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Hypomagnesemia is a condition that develops when the level of magnesium in your body is too low. Magnesium is a mineral that is responsible for bone strength, and muscle and nerve function.


Follow up with your primary healthcare provider or specialist as directed:

You may need more tests to monitor your condition. Write down your questions so you remember to ask them during your visits.


  • Manage health conditions by following the treatment plan your caregivers have for you. Health conditions such as congestive heart failure, diabetes, and chronic diarrhea can put you at risk for hypomagnesemia.
  • Eat foods high in magnesium , such as dark green leafy vegetables, nuts, seeds, whole grains, and legumes (beans, soy, and lentils).
  • Limit alcohol , because alcohol can prevent your body from absorbing magnesium. Alcohol also makes your body release large amounts of magnesium through your urine. Women should limit alcohol to 1 drink a day. Men should limit alcohol to 2 drinks a day. A drink of alcohol is 12 ounces of beer, 5 ounces of wine, or 1½ ounces of liquor.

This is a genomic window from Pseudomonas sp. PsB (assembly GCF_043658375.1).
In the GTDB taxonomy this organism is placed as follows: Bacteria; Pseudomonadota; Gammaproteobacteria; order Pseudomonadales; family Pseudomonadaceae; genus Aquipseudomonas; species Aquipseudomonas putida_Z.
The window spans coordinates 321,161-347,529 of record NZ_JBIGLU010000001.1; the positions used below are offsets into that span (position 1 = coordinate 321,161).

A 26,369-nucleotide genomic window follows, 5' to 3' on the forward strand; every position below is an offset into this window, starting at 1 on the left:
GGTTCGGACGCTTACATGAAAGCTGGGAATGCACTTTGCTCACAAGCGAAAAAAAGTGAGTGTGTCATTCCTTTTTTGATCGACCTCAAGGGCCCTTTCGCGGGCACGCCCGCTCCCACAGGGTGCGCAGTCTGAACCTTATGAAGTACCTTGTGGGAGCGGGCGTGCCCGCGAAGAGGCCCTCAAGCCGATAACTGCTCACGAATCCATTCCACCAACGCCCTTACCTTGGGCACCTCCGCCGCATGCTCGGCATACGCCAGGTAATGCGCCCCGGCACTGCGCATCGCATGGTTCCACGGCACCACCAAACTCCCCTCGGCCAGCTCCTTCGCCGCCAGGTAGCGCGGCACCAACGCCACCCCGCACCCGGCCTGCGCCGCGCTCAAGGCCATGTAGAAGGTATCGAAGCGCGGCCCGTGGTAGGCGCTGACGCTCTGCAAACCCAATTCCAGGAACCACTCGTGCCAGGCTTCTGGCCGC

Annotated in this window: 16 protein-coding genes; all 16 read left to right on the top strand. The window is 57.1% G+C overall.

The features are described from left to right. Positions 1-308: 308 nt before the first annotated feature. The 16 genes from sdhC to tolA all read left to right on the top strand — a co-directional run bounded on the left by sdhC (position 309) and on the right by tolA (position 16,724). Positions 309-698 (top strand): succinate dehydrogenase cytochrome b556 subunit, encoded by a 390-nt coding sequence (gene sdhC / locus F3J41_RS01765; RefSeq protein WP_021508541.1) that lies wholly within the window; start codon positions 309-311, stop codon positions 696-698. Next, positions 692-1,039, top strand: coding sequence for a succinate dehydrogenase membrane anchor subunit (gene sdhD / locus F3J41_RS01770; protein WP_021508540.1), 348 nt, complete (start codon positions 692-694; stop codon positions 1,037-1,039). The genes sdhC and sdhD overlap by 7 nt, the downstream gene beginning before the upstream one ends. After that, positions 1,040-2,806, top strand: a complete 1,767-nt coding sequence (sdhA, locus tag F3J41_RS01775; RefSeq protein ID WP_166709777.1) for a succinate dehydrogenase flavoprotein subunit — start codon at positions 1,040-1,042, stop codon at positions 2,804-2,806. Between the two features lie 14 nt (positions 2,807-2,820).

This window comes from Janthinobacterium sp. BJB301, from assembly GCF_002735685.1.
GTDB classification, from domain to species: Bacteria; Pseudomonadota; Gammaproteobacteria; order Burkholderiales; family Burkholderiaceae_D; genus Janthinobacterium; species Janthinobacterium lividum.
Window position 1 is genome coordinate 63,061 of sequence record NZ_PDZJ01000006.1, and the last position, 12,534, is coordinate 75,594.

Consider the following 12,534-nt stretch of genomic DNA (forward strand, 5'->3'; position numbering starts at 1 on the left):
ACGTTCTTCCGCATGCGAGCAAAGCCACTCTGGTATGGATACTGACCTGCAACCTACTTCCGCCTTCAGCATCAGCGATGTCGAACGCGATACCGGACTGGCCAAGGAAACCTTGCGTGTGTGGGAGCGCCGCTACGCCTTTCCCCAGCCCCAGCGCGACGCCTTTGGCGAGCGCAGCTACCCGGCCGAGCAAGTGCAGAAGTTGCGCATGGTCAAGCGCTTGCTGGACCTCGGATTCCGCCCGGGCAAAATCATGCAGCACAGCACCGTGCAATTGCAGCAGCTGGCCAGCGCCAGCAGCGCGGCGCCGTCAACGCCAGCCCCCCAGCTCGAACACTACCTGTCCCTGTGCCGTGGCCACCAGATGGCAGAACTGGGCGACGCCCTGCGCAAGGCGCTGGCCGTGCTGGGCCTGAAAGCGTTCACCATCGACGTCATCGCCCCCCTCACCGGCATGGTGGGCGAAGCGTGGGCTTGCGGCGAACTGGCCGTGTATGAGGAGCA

• You may need to take a magnesium supplement. Ask your primary healthcare provider which supplement to take and how often to take it.

Contact your primary healthcare provider or specialist if:

  • You have fatigue and muscle tremors or twitching.
  • You become irritable and have trouble sleeping.
  • You have questions or concerns about your condition or care.

Seek care immediately or call 911 if:

  • You have numbness and tingling in your arms or legs.
  • You have painful muscle spasms and tremors in your arms or legs.
  • You are not able to move your muscles, and you have trouble thinking clearly.
  • Your heartbeat is faster than normal for you, or is irregular.
  • You have a seizure.

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The above information is an educational aid only. It is not intended as medical advice for individual conditions or treatments. Talk to your doctor, nurse or pharmacist before following any medical regimen to see if it is safe and effective for you.